Bollman Sees Growth On O-Line

The first key for any offense to be successful is to possess a strong offensive line that can control the point of attack. This spring, Ohio State has been mixing and matching players as it tries to find the best combination for success in the trenches, and coach Jim Bollman is liking what he is seeing out of his charges.

Few positions have been a constant source of consternation for Ohio State fans in recent years like the offensive line. With a consistently changing cast of characters that rotates on a practice-by-practice basis, trying to evaluate who is playing well and who lines up best with whom has been a tough task.

But with the final spring practice on the docket in the form of OSU's annual spring game, offensive line coach Jim Bollman said he has been encouraged by what he has seen out of his charges this spring but admits there remains work to be done.

"Everybody was talking about getting tougher, being more physical and all those different kinds of things. Well, are we there yet? No, we're not there," he said. "We're 12 practices closer to being there. I think we're on schedule. I don't know if you ever get exactly where you want to be, but the guys have improved and they deserve some credit for that."

The offensive line has had its work cut out for it throughout the spring. While the unit is replacing three of the five players who started the Fiesta Bowl against Texas, it is going up against an experienced defensive line that returns all but one starter.

The gap of experience was visible during the team's jersey scrimmage, where the defense captured the victory with a modified scoring system thanks in large part to recording 13 sacks.

A final chance for redemption this spring will come during the spring game, but the task will not be easy with players dispersed to two different teams.

"We've got different players playing different positions, so some of that cohesion won't be there but in the one-on-one pass situations, it will be a chance for us to get better," senior Jim Cordle said. "We've watched a lot of the film and a lot of the sacks were (missed assignments)."

Cordle said it is tough to evaluate the play of the line as a whole because the coaches have utilized several different lineups throughout the spring. Only one player has essentially remained constantly in the same spot with the first-team offense: left guard Justin Boren.

To his right, the starting lineup appears to consist of Michael Brewster, Bryant Browning and Cordle, with Mike Adams and Andy Miller battling for the starting left tackle spot. During practice April 23, the coaches rotated linemen during one drill that were all considered as being part of the first team.

The players in that group were all the aforementioned linemen in addition to Andrew Moses and Connor Smith. Injured sophomore J.B. Shugarts figures to be included in the mix when he returns full-time from injury.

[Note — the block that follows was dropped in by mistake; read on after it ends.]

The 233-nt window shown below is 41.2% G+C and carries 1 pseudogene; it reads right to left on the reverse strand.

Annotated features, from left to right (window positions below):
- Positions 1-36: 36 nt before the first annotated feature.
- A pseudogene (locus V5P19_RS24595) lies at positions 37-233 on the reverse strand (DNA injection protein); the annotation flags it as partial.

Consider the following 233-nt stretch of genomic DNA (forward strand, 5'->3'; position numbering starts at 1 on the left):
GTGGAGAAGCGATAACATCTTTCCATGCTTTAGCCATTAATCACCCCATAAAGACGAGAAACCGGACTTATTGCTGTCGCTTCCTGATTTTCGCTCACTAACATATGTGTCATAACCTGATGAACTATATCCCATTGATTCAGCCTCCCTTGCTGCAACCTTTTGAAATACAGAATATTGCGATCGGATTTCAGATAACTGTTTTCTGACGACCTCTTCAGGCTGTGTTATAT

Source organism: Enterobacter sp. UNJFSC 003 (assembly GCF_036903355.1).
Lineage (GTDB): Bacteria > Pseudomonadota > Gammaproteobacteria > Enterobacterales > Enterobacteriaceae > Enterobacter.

Minus the left tackle spot, Bollman said he is growing more comfortable with looking at Boren, Brewster, Browning and Cordle as his starters coming out of the spring.

"I think you're closer to that," he said. "I'd say we're about 40 percent (there). That's about how far along we are to making a final decision. You can see and have a pretty good picture of who's going to be contributors."

Bollman added that the first 20 days of fall camp will go a long way toward solidifying who will start on the offensive line when the season begins Sept. 5 against Navy.

First up, though, are the summer months. With the coaches not allowed to have oversight into how individual players are progressing, the time period can be a crucial one for players hoping to make a leap up the depth chart.

As a case in point, Bollman pointed to Bryce Bishop, who started 32 consecutive games during his OSU career.

"He was a guy that our very first spring (2001) wasn't really a marked guy but when we came back in the fall he was and he contributed a lot the three years after that," Bollman said. "I can think of a couple years where a guy came in after the summer."

For now, though, it appears Bollman is drawing closer to having a group of seven or eight top linemen that he feels comfortable with. Getting to that point will mean it has been a successful spring.

"Certainly you've got to improve in all aspects, but I think the guys have taken a step forward every day," he said. "I really think they've done a great job of consistently working all spring, better than I've been around in a long time. People tend to have up and down days but guys have really worked hard, I thought.

"We've got to get better on a couple things, no question about it, but I can see things progressing also."

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